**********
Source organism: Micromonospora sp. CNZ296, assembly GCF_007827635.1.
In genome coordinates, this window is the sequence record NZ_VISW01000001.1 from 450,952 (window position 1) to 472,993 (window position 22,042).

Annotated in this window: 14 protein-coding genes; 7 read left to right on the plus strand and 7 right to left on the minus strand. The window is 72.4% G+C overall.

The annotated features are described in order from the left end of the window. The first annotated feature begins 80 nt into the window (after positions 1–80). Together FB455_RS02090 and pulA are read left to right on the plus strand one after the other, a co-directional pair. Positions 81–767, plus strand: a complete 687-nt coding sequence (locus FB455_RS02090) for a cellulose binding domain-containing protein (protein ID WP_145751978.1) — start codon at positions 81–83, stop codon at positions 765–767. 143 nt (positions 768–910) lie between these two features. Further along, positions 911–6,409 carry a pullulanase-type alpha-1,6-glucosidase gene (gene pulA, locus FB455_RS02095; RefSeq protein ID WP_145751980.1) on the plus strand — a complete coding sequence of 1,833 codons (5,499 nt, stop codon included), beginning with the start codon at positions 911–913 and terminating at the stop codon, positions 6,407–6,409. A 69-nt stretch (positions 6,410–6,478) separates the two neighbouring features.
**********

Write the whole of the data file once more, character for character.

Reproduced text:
Source organism: Micromonospora sp. CNZ296, assembly GCF_007827635.1.
In genome coordinates, this window is the sequence record NZ_VISW01000001.1 from 450,952 (window position 1) to 472,993 (window position 22,042).

Annotated in this window: 14 protein-coding genes; 7 read left to right on the plus strand and 7 right to left on the minus strand. The window is 72.4% G+C overall.

The annotated features are described in order from the left end of the window. The first annotated feature begins 80 nt into the window (after positions 1–80). Together FB455_RS02090 and pulA are read left to right on the plus strand one after the other, a co-directional pair. Positions 81–767, plus strand: a complete 687-nt coding sequence (locus FB455_RS02090) for a cellulose binding domain-containing protein (protein ID WP_145751978.1) — start codon at positions 81–83, stop codon at positions 765–767. 143 nt (positions 768–910) lie between these two features. Further along, positions 911–6,409 carry a pullulanase-type alpha-1,6-glucosidase gene (gene pulA, locus FB455_RS02095; RefSeq protein ID WP_145751980.1) on the plus strand — a complete coding sequence of 1,833 codons (5,499 nt, stop codon included), beginning with the start codon at positions 911–913 and terminating at the stop codon, positions 6,407–6,409. A 69-nt stretch (positions 6,410–6,478) separates the two neighbouring features.